Baked Sunday Mornings: Wintermint Cake & a Lesson in High Altitude Baking


We moved to Utah from the East Coast in July, and I was so excited to bake this week's Baked Sunday Mornings recipe of Wintermint Cake - I had a piece at the Baked Occasions book release party last October and was AMAZED!!

I followed cake portion of the recipe to a T.  And this is what happened.


I then realized that it wasn't until I lived at sea level that I was actually able to bake a decent cake.   As any baker knows, baking is a science and even the slightest deterrent can leave you with a pile of sugary garbage.  One of the factors that can seriously affect your baking is altitude.

Lower air pressure at high elevations causes air bubbles trapped in the batter to rise at a faster rate. When this happens, cakes rise very fast and high...then fall. As a result, you end up with a dense, dry cake. 

Don't know what your altitude is?  There's an app for that!  It's called "My Altitude." Here's mine in my kitchen:
 Anything over 3,000 ft. is considered "High Altitude".

So to all my friends in high places, make sure to take these things into consideration when baking:

*** I found my high altitude tips at King Arthur Flour and ***

OVEN TEMPERATURE:  When baking at high altitude, leavening and evaporation advance quicker than at sea level.  Therefore, you need to up the temperature by 15-25 degrees.  I set my oven at 340.

** NOTE!  Make sure you invest in an oven thermometer.  Mine is simple, cost about $6, and has a magnetic back.  I discovered that my oven is 25 degrees too low...NO BUENO!

Wintermint Cake

Kitchen scales are also great for baking, as using the metric system is much more accurate.  My scale is digital, I think I paid $15-20 at Costco.

BAKING TIME:  Because of the increased oven temperature, the time needed to bake the cake is lower.  Take off 5 minutes per 30 minutes of baking time.  I baked mine for 32 minutes.

SUGAR:  The increased evaporation also increases the concentration of sugar.  So you need less.  I decreased each white and brown sugars by 1 Tablespoon (-20 g).

FLOUR:  Additional flour helps strengthen the structure of what you're baking.  I added 2 tablespoons plus 3 teaspoons to mine (+16 g).

LEAVENING AGENTS (baking powder and baking soda):  again, something to do with bubbles - hehe.  I decreased each by 1/4 tsp.

LIQUID:  Extra liquid helps to keep cakes from drying out at the higher temperature and evaporation rates.  I added 1 tablespoon plus 3 teaspoons of water to mine, taking it from 300 ml to 340 ml.

Now, onto the fun part - THE CAKE!!

Combine the cocoa, hot water, and sour cream in a 2 cup pyrex (like mine?).  The recipe recommends Valrhona cocoa, but I was so scared of messing up that I used a less fancy brand (Ghirardelli {still kind-of fancy, though, right?}) instead.

Grease your pans, cut out 8" parchment circles, grease the parchment, and dust pans with flour.  I know this part is super tedious, believe me.  If you have pre-cut parchment circles, use them!...I have yet to fail with this method - it's awesome and worth the extra time.  Do NOT NOT NOT use Pam.  Trust me!

Beat the room temperature butter and shortening for 5 minutes.  Should be "ribbon-like."

Wintermint Cake

Beat in the sugars until fluffy...another 5 minutes.   Scrape down.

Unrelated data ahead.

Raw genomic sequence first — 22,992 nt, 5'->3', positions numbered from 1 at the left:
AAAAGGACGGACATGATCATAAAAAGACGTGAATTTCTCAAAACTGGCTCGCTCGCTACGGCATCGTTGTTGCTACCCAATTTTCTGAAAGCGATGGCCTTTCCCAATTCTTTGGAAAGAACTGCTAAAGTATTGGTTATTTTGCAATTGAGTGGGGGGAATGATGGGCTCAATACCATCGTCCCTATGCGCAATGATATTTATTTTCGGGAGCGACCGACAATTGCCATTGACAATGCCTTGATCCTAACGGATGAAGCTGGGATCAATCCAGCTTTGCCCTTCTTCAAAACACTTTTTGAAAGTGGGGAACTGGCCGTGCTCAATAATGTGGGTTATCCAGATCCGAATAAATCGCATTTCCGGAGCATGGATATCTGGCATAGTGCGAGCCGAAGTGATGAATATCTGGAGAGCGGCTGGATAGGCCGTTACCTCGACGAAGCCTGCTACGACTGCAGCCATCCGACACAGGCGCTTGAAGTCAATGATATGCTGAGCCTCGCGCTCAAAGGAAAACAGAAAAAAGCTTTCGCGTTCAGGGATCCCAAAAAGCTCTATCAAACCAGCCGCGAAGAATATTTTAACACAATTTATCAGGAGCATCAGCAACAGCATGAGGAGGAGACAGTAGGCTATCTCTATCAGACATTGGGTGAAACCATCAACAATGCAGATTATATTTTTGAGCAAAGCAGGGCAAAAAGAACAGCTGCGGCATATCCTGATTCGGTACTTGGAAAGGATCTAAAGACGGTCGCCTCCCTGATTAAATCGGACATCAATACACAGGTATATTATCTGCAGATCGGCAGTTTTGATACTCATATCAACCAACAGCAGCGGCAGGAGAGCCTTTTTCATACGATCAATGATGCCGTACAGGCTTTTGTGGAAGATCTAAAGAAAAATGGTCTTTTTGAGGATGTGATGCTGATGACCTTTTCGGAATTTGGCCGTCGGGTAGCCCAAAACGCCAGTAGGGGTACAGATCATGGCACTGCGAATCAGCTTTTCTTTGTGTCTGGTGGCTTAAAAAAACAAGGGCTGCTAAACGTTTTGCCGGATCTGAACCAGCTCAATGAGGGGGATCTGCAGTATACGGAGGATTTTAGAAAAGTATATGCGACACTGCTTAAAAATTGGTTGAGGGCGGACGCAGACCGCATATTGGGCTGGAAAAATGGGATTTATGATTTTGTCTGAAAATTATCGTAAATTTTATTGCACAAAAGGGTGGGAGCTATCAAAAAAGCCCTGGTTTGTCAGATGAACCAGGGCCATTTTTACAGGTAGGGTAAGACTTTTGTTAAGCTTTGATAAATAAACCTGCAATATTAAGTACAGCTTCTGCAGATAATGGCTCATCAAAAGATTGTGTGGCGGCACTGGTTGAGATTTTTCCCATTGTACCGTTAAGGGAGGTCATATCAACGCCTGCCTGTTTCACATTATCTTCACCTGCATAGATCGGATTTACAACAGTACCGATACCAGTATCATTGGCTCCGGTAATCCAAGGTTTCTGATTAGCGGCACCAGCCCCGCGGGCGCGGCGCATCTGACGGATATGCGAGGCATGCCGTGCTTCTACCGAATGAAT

Wintermint Cake

Beat in eggs one at a time, add the vanilla, then you're going to alternate adding the flour mixture and cocoa mixtures. Your batter should look like this...

Wintermint Cake

Distribute evenly among pans (I also weigh these to make sure they're all about the same).  Bake, rotate 1/2 way thru, toothpick test, take them out and let them cool in pans for 20 minutes.

No sinking!
See?  No sinking!!!

The next step was the chocolate peppermint ganache,


Peppermint chocolate Ganache

made with real peppermint extract and creme de menthe.


For the buttercream, I packed frozen vegetables underneath my mixing bowl as the recipe help cool it down more quickly.  I beat my icing for longer than the 7-9 minutes suggested...more like 20 minutes.

Ready to ombré!

I also enjoy a challenge and decided to go for the ombre look.  I used Americolor Gel in Soft Pink.  Although I think it turned out more day-glo pink ;)


Ombré!  Only I wish I hadn't used so much frosting in between layers...I was stretched really thin when adding the light pink at the top as you can see...Props to Mark at Neufangled Desserts for the snowflake sprinkles idea ;)


The peppermint buttercream icing was just the right amount of mint and sweet - it was light and fluffy and didn't overpower the cake.  The cake itself was moist, and the chocolate peppermint ganache gave it a nice little chocolatey boost.  My kids loved it, and the sky's the limit when it comes to decorating - check out all the other entries of this week's Baked Sunday Mornings Roundup!


Anonymous said...

Despite the altitude mishaps, your cake turned out gorgeous!! Your ombré shades are just perfect-- I did mine in blue, but my three shades were so close to each other that you can barely see a difference. Awesome job! :)

Littlebakerbunny said...

Wow, your ombre frosting looks amazing! Fabulous cake!

kristen @ just-iced cookies said...

Thank you!

Pinar said...

Absolutely beautiful cake! It sounds like high altutide baking really adds a bunch of other variables to keep in mind, that's awesome you were able to work around it and get such a great cake!

Have Apron....Will Bake said...

Wonderful looking cake!
What an ordeal having to change baking instructions due to high altitudes. I've never had to deal with that.

Create Amazing Meals said...

Wow, Kristen - it looks like all you effort & research paid off! I like your ombre icing & I really need to make this one up based on all the great reviews.

I'm looking forward to baking through another year with you! Happy New Year!